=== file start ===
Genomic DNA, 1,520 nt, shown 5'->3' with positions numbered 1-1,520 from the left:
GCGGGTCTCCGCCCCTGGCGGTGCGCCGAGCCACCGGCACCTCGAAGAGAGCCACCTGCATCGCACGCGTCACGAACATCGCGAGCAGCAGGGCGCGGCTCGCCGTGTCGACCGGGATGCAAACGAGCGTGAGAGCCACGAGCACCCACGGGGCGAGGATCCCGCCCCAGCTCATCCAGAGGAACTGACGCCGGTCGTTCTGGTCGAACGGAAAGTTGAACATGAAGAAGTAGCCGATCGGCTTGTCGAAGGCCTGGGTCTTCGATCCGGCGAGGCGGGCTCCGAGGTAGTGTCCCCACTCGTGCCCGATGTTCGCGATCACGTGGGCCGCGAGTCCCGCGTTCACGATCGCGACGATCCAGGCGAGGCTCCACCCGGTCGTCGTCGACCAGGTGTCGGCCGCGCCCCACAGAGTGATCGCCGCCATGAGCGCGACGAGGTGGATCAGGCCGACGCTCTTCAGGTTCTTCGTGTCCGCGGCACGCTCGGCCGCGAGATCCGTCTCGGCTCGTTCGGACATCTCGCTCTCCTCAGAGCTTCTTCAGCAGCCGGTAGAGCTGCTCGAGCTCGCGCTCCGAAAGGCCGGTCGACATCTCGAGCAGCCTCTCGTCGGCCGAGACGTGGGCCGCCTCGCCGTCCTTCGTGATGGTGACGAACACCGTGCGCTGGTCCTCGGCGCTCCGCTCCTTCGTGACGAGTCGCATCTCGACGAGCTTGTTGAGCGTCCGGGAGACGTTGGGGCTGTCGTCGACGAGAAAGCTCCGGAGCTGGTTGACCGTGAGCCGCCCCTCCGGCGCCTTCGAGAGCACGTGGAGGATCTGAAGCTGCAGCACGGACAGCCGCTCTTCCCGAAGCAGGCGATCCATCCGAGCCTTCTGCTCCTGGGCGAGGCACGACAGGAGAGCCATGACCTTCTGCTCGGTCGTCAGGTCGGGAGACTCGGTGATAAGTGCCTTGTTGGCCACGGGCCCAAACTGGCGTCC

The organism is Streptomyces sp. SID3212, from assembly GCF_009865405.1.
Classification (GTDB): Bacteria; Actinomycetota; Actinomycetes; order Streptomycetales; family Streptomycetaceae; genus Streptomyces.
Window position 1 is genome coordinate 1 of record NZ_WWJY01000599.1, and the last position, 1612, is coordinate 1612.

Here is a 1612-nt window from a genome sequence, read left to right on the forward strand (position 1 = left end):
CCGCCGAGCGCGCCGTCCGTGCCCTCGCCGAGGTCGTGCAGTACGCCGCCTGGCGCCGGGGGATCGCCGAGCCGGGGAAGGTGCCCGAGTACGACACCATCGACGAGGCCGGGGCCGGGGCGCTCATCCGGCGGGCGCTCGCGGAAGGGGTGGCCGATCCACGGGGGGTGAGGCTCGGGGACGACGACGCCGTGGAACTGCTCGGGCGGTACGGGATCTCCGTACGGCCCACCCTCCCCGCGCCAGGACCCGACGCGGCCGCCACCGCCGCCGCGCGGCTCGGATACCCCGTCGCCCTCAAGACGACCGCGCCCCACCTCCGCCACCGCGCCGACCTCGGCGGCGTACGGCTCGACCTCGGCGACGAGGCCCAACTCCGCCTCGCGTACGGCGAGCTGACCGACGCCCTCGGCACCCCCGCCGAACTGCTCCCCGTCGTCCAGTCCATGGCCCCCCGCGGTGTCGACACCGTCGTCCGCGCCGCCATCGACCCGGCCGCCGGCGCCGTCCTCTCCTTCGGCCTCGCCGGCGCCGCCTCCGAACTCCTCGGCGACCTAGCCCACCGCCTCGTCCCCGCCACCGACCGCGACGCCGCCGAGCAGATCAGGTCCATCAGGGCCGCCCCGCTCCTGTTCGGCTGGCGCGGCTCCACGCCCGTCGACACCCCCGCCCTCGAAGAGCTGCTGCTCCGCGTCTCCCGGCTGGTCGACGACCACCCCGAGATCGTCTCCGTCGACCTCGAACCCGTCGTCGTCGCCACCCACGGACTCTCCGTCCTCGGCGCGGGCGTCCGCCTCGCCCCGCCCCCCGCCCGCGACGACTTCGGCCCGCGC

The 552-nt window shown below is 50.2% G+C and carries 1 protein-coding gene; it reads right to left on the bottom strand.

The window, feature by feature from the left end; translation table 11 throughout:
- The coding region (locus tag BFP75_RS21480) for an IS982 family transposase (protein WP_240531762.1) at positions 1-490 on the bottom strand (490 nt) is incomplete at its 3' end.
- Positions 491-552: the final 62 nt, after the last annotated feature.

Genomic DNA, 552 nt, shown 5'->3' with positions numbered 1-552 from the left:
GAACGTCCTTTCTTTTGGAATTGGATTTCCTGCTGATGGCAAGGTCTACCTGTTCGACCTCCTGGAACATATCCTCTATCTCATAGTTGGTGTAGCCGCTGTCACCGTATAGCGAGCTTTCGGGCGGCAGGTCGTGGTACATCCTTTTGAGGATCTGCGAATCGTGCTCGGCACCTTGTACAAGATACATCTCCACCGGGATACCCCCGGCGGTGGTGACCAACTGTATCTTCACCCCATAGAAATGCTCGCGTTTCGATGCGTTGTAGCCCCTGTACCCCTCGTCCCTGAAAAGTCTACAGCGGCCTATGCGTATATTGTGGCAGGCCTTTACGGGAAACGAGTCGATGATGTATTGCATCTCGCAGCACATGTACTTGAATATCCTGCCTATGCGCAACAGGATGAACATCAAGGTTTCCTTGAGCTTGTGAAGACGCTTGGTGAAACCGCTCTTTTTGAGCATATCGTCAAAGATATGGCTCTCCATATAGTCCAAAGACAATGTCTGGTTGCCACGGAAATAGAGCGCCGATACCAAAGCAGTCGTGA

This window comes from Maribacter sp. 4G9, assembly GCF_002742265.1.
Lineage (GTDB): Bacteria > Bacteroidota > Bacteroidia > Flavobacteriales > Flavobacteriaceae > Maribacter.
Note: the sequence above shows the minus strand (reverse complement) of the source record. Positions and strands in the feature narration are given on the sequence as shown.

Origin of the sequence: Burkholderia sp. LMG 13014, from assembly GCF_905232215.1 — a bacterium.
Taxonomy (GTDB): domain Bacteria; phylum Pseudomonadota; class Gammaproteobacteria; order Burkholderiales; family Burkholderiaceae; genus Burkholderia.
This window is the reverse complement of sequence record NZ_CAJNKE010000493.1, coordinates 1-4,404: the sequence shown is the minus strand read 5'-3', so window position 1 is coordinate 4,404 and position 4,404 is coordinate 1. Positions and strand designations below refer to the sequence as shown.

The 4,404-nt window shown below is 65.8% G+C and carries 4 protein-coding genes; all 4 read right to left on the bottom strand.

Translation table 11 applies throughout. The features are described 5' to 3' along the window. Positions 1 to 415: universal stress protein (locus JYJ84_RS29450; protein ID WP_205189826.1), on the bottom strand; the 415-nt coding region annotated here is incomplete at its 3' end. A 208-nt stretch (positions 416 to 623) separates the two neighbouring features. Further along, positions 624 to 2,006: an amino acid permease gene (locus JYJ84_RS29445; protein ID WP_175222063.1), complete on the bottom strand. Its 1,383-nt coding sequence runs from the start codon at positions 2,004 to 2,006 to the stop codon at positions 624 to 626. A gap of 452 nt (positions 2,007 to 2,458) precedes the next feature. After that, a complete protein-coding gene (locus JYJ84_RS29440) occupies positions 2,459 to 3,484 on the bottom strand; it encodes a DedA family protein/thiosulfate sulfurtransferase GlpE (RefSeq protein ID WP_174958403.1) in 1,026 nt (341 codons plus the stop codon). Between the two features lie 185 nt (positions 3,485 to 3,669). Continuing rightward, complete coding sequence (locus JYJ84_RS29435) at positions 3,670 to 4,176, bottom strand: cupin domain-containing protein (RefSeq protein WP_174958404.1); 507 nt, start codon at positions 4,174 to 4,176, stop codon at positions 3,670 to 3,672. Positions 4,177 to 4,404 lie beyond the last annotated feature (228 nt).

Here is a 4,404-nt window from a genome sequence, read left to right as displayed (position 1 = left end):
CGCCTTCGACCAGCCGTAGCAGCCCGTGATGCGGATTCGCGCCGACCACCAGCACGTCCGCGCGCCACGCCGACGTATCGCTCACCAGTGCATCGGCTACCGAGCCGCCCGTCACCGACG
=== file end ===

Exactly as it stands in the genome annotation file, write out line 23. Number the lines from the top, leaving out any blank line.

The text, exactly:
CGCCTTCGACCAGCCGTAGCAGCCCGTGATGCGGATTCGCGCCGACCACCAGCACGTCCGCGCGCCACGCCGACGTATCGCTCACCAGTGCATCGGCTACCGAGCCGCCCGTCACCGACG